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Buddy Tate Meets Abdullah Ibrahim (Remastered)

Abdullah Ibrahim & Buddy Tate

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Album Review

Initially a meeting between swing tenor saxophonist Buddy Tate and post-bop pianist Abdullah Ibrahim (still widely known as Dollar Brand in 1977 when this CD was recorded), this seems like a possible misfire. Instead, it proves to be an inspiration, as each player taught the other new music and they successfully blended their disparate jazz backgrounds into one outstanding album. The first track, "Goduka Mfundi," is particularly interesting; it's an original by Ibrahim that Tate and the rhythm section (drummer Roy Brooks and bassist Cecil McBee) had just learned prior to recording it, and the composer sits out this hypnotic African groove tune. The pianist's other original is the tasty blues "Heyt Mazurki." Tate's quick tutoring of Ibrahim also pays off huge dividends, as "Doggin' Around" is the most smoking performance of the date, while "Just You, Just Me" proves to be a unique mix of swing and African jazz. The remaining two quartet tracks are familiar turf to all parties. Tate's soulful tone recalls Ben Webster in "Poor Butterfly," though Ibrahim clearly steals the show with his well-disguised, dreamy introduction to Duke Ellington's "In a Sentimental Mood." At this point Tate had to leave for a gig, and the date was completed as a trio. "Shrimp Boats," a piece that Ibrahim recorded on several different occasions, is slow to develop but a very infectious chant-like work. The pianist actual chants along with the almost Middle Eastern-sounding introduction that eventually unfolds into John Lewis' well-known "Django"; in fact, this ten-plus minute piece is nearly over by the time they segue into its theme, following McBee's terrific arco bass solo and Brooks' superb drum solo. It's a shame there wasn't an encore meeting between Ibrahim and Tate following the making of this memorable disc.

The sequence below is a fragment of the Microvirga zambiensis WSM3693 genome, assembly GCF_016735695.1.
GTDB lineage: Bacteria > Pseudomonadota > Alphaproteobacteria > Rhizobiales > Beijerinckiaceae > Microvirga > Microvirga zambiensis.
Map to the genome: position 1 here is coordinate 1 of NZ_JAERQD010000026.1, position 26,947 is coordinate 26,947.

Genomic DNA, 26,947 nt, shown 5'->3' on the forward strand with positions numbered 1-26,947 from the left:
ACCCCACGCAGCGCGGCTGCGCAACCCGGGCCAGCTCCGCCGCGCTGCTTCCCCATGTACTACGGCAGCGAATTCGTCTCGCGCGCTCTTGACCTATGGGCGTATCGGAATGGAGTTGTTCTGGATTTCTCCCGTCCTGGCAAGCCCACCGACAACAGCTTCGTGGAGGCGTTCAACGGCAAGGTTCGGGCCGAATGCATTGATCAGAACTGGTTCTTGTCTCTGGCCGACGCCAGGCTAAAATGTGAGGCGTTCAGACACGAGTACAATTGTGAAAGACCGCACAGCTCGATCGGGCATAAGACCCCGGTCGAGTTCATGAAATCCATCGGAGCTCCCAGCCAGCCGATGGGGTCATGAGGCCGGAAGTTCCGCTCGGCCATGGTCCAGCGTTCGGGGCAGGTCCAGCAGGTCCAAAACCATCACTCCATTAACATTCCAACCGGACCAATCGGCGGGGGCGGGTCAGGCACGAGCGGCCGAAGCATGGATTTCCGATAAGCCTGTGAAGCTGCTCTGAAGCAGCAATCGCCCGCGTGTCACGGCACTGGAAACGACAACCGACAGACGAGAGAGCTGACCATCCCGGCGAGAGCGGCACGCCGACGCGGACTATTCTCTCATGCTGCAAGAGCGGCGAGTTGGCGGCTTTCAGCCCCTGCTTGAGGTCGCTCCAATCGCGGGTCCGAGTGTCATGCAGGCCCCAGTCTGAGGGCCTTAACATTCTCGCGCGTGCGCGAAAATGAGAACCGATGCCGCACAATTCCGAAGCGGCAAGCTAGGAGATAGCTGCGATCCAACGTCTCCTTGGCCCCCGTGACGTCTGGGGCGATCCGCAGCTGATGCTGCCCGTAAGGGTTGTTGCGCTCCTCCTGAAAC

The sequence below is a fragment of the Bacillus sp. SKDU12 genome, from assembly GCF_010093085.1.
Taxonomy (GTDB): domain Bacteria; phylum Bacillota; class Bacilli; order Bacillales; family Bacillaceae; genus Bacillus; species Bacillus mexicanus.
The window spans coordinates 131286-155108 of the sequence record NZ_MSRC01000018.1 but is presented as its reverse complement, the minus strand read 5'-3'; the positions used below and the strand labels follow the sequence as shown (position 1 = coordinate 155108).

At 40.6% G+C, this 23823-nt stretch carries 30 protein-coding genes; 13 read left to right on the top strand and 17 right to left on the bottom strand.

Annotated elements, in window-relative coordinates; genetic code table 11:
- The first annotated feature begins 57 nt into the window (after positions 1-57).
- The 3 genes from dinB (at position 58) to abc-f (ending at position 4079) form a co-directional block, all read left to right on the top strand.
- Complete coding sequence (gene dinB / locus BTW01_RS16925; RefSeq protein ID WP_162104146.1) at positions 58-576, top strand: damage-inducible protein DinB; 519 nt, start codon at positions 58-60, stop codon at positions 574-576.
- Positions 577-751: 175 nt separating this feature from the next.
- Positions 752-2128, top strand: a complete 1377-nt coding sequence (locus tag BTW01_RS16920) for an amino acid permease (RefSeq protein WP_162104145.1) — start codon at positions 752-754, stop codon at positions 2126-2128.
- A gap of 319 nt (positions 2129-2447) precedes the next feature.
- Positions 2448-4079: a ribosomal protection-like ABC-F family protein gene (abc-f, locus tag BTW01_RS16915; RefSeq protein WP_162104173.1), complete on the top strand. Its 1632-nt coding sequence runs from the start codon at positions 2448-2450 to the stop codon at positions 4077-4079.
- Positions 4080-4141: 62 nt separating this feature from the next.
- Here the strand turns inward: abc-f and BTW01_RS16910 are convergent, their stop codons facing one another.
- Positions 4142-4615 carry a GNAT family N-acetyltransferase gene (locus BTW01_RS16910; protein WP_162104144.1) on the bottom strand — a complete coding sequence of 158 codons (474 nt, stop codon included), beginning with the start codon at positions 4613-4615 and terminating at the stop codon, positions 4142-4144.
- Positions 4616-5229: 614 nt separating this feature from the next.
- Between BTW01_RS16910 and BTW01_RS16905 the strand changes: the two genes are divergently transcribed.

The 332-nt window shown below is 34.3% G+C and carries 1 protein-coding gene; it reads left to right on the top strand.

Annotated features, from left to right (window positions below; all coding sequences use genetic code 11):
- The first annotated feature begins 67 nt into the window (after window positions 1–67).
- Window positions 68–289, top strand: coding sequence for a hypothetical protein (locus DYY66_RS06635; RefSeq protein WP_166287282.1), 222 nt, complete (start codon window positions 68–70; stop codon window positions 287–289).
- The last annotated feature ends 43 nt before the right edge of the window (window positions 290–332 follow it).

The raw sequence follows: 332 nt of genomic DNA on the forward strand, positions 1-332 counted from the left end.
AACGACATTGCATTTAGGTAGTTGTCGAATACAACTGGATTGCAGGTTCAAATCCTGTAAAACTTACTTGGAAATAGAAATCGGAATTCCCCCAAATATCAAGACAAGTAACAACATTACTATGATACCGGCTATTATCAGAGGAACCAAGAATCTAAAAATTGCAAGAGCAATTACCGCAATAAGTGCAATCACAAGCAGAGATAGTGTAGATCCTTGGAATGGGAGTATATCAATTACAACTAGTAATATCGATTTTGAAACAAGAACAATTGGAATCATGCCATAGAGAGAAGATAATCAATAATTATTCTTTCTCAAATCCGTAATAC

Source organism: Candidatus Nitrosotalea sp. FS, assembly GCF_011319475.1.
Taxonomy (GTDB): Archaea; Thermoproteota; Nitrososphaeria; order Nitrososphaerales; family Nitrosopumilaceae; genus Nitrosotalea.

Biography

Born: 09 October 1934 in Cape Town, South Africa

Genre: Jazz

Years Active: '60s, '70s, '80s, '90s, '00s

The melodic sounds of South Africa are fused with the improvisation of jazz and the technical proficiency of classical music by South Africa-born pianist Dollar Brand or, as he's called himself since converting to Islam in 1968, Abdullah Ibrahim. Since attracting international acclaim as a member of the Jazz Epistles, one of South Africa's first jazz bands, Ibrahim has continued to explore new ground with his imaginative playing. Exposed to a variety of music as a youngster, including traditional...
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Buddy Tate Meets Abdullah Ibrahim (Remastered), Abdullah Ibrahim
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